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Thanks for nice words about Azerbaijan.
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Old September 21st, 2009, 07:54 PM   #11
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Azerbaijan Tourism Portal
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Old September 22nd, 2009, 04:30 PM   #12
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Old September 22nd, 2009, 09:40 PM   #13
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Mountaineering in the Azerbaijan Caucasus

Even if you're not a real mountaineer Caucasus offers some fabulous climbs. You'll need an experienced guide (reckon on approx /day), one or two porters/camp guards (/day), horse for for load (/day) and good weather as there is no shelter on the flinty upper slopes.

Climbing Shahdag ('King's mountain', 4243m) takes you along a relatively narrow ledge and up a glacier for which crampons and an ice axe are normally necessary. The final stretch is somewhat anticlimactic except for the little Lenin statues at the summit, but the views from base camp are stunning. Coming via Laza you'll typically need four days from Baku. Driving via Xinaliq it is just about possible in 48 hours given perfect weather, but 3-4 days is normal. The same goes for Tufan Dag ('hurricane mountain', 4191m), climbed from the north, starting nearby. Tufan Dag's elegant triangular peak is unusual in having a small lake way up above the tree line at 3800m. Three sub-peaks to the west at about the same altitude there is a grave and some animal bones which may mark the site of the now vanished Hun village of Askikand.

Bazarduzu ('marketplace', 4466m) is the highest Caucasian peak east of Kazbek and has the added curiosity of being partly in Russian Dagestan (no checks). The climb involves scaling a scree-sprinkled glacier. Visible in the valley below are some aged graves of bygone traders whose summer markets gave the mountain its name. Roughly halfway to 3527m Riistamboz, is a curious point from which two streams flow in different directions, one south to Qamarvan near Qabala, the other north, eventually to form the Qusarchay river.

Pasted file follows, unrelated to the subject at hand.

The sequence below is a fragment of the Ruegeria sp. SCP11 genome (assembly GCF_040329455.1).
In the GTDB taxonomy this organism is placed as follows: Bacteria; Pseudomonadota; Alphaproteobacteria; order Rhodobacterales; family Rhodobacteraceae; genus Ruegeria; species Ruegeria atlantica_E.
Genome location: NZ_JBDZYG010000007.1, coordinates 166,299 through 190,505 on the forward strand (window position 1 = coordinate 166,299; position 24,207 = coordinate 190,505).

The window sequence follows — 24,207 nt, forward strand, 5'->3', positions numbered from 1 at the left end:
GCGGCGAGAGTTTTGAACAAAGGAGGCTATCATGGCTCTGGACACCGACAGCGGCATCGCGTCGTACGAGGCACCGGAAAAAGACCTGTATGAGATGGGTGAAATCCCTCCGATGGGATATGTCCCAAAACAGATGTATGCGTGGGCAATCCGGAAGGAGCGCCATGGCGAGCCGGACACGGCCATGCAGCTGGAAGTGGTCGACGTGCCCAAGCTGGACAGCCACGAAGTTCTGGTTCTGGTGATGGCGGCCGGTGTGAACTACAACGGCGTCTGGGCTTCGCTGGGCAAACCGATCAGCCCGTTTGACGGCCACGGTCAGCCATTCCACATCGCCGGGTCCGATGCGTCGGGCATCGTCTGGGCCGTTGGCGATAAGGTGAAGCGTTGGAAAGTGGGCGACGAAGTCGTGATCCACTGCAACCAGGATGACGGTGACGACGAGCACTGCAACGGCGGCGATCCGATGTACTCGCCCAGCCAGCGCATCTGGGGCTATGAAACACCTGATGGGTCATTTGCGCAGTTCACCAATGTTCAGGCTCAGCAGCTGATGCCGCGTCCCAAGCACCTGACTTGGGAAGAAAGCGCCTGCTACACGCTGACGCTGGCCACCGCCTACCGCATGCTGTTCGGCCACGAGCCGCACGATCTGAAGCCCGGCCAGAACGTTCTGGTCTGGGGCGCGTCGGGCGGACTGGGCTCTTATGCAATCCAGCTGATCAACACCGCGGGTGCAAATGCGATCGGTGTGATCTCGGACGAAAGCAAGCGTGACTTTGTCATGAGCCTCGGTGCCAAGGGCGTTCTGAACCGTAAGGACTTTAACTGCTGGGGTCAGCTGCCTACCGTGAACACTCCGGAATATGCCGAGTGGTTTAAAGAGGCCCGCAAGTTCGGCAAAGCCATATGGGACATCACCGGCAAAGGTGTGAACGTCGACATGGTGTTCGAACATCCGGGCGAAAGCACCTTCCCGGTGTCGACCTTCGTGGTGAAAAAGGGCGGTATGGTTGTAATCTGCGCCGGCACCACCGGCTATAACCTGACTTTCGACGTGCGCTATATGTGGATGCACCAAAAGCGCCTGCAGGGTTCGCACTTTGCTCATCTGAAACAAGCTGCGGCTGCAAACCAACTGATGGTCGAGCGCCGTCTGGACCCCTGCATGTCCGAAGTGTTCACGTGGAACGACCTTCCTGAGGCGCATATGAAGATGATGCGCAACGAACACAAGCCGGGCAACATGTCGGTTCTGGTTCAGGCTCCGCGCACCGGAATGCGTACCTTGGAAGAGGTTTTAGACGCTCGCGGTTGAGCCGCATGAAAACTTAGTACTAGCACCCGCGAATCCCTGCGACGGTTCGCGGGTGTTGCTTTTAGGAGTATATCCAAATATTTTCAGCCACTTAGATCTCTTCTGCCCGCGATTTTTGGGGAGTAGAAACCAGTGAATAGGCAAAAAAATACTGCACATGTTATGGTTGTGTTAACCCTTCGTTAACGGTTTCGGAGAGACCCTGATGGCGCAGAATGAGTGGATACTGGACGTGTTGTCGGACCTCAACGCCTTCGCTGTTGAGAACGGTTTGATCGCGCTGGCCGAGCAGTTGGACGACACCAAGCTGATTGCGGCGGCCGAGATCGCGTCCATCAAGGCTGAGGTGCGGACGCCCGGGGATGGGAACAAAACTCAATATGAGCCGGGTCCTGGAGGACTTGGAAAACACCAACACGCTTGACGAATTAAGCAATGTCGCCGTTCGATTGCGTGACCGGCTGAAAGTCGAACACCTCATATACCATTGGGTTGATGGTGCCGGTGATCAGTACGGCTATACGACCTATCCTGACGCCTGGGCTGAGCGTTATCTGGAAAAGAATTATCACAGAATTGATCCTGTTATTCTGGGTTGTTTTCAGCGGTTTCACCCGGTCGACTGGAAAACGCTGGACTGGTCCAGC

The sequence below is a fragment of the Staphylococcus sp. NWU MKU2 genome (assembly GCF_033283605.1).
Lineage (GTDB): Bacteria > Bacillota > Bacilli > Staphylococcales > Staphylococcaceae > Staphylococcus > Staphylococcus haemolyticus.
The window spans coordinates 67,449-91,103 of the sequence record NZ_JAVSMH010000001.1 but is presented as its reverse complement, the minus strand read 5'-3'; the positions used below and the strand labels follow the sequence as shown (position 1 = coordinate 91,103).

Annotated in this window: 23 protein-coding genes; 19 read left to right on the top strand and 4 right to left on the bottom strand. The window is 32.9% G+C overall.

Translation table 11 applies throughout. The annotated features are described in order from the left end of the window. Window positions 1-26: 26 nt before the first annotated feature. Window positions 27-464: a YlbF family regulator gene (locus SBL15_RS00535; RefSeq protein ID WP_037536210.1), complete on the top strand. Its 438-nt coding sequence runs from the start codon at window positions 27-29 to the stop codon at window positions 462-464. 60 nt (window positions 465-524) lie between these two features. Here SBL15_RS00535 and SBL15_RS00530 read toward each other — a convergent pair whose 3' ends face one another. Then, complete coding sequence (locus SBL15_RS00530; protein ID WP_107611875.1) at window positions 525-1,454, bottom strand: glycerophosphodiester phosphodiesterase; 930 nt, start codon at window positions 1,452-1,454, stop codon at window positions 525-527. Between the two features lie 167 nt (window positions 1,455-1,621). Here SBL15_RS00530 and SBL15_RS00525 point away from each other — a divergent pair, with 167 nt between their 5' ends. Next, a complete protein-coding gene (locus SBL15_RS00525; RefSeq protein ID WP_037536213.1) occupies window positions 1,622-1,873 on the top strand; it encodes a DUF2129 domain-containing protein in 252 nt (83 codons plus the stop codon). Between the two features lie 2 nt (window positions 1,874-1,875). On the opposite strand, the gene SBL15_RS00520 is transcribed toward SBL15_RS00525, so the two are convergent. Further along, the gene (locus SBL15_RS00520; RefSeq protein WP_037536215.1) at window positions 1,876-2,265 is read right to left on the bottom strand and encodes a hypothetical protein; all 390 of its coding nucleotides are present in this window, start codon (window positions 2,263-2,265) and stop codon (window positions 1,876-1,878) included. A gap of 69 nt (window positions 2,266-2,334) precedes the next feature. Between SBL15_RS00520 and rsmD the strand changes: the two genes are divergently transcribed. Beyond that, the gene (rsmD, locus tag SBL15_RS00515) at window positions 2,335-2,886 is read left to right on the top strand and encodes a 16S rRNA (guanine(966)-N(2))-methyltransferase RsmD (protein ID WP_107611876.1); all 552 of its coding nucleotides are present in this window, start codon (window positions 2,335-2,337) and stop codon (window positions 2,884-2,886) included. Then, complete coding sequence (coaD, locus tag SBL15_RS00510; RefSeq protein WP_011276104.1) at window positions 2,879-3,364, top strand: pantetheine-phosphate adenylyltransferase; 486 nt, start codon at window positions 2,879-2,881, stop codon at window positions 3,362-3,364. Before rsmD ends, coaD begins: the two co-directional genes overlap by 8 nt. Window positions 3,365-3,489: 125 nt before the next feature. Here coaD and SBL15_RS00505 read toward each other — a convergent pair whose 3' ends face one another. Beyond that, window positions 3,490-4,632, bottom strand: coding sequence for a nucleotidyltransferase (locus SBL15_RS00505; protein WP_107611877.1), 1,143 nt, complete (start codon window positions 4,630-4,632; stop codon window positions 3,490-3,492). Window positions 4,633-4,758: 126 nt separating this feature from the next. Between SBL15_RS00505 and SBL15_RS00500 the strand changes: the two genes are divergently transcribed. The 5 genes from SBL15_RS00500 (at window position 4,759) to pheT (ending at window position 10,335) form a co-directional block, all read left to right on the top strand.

Our team can organise the climbing to Shahdag, Bazarduzu, Tufan as well as Bazar Yurt (4110), Qyzylqaya(Heydar Zirvasy - 3758 m. that was firstly pioneered in 1998 on the 75-th anniversary of Azerbaijan president Heydar ALiyev) and Ataturk Zirvasy (3786) named after the president of Turkey.

Shahdagh is not the tallest peak in the Caucasus - that would be Elbrus in the Russia Federation at 5,642m (18,619 feet). Nor is it the highest point in the vicinity of Azerbaijan - that would be Bazarduzu at 4,466m (14,738 feet), located on the border with Dagestan. But Shahdagh qualifies as the highest mountain point completely within the borders of Azerbaijan, and indeed, it's a pretty decent challenge for the novice climber. Its summit peaks at 4,243m (14,002 feet).

Folloiwng are the notes of American expat working in Baku (Dave Puls) that he published in on his ascend to Shahdag:

My friends and I accepted the Shahdagh challenge last June [2000]. Under the guidance of experienced Azerbaijani mountain guide Elchin Mammadov and our enthusiastic leader, Dave Askeland, who had attempted Shahdagh once before, 13 of us set off from Baku on a warm summer's morning for the four-hour drive to Laza.

I should mention that there are at least two locations known as Laza in Azerbaijan. This Laza can be reached via the northern highway through Guba, to the west of Gusar. The drive beyond Gusar was rewarding in itself, as we passed vast, lush green meadows running to the edge of sheer drop-offs and spectacular waterfalls along the way. The famous "Gates of Laza" are formed by a crack in a rock wall, through which the road passes and frames a breathtaking vista of sheer cliffs and waterfalls cascading along the far side of the valley.